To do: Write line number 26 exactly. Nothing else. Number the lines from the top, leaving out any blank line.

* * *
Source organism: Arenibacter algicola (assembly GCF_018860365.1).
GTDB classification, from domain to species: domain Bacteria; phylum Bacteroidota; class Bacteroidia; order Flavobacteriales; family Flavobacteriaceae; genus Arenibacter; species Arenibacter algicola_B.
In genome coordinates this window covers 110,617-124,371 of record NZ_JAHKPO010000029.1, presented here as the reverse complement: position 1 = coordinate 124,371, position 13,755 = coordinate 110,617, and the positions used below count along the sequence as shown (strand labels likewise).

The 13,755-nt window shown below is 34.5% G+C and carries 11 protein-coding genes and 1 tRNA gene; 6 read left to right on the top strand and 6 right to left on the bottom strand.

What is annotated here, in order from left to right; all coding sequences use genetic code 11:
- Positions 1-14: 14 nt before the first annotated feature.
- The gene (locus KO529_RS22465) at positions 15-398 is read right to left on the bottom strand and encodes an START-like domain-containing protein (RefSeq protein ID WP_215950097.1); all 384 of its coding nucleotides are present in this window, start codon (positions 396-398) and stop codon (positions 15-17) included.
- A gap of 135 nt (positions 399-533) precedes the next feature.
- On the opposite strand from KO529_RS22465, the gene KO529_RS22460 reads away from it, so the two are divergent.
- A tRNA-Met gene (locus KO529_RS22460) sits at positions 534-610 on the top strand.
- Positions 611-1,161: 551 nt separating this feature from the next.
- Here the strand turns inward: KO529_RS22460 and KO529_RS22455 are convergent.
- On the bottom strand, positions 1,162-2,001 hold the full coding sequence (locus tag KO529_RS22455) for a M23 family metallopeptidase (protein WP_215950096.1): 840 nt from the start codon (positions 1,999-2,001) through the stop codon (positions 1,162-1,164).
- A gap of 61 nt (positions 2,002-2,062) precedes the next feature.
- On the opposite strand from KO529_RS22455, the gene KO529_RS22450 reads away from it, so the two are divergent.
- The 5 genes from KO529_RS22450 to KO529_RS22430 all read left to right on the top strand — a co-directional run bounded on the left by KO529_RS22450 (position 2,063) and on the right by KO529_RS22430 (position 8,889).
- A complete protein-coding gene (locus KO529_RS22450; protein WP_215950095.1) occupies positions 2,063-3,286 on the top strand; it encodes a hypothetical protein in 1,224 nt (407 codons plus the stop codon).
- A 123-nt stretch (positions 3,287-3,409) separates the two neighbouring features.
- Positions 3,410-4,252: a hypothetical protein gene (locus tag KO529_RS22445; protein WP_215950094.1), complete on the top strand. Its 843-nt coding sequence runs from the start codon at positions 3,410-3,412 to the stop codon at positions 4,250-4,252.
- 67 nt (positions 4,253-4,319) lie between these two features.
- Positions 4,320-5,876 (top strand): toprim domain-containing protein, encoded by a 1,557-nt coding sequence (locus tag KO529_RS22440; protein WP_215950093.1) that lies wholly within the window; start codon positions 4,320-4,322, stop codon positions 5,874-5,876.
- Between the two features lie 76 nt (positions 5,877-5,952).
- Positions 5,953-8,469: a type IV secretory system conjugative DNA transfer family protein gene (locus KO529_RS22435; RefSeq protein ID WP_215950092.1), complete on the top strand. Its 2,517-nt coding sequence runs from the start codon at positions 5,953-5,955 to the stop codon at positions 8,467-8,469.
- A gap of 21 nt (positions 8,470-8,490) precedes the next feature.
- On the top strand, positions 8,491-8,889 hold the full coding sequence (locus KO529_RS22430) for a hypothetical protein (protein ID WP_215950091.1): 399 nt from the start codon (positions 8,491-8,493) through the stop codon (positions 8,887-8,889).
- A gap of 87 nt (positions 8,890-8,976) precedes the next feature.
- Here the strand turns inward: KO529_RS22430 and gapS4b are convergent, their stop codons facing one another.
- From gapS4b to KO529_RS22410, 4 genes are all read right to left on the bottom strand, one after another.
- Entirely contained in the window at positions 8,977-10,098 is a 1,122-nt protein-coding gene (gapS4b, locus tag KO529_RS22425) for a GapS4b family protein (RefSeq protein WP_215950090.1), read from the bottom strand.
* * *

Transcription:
- A gap of 87 nt (positions 8,890-8,976) precedes the next feature.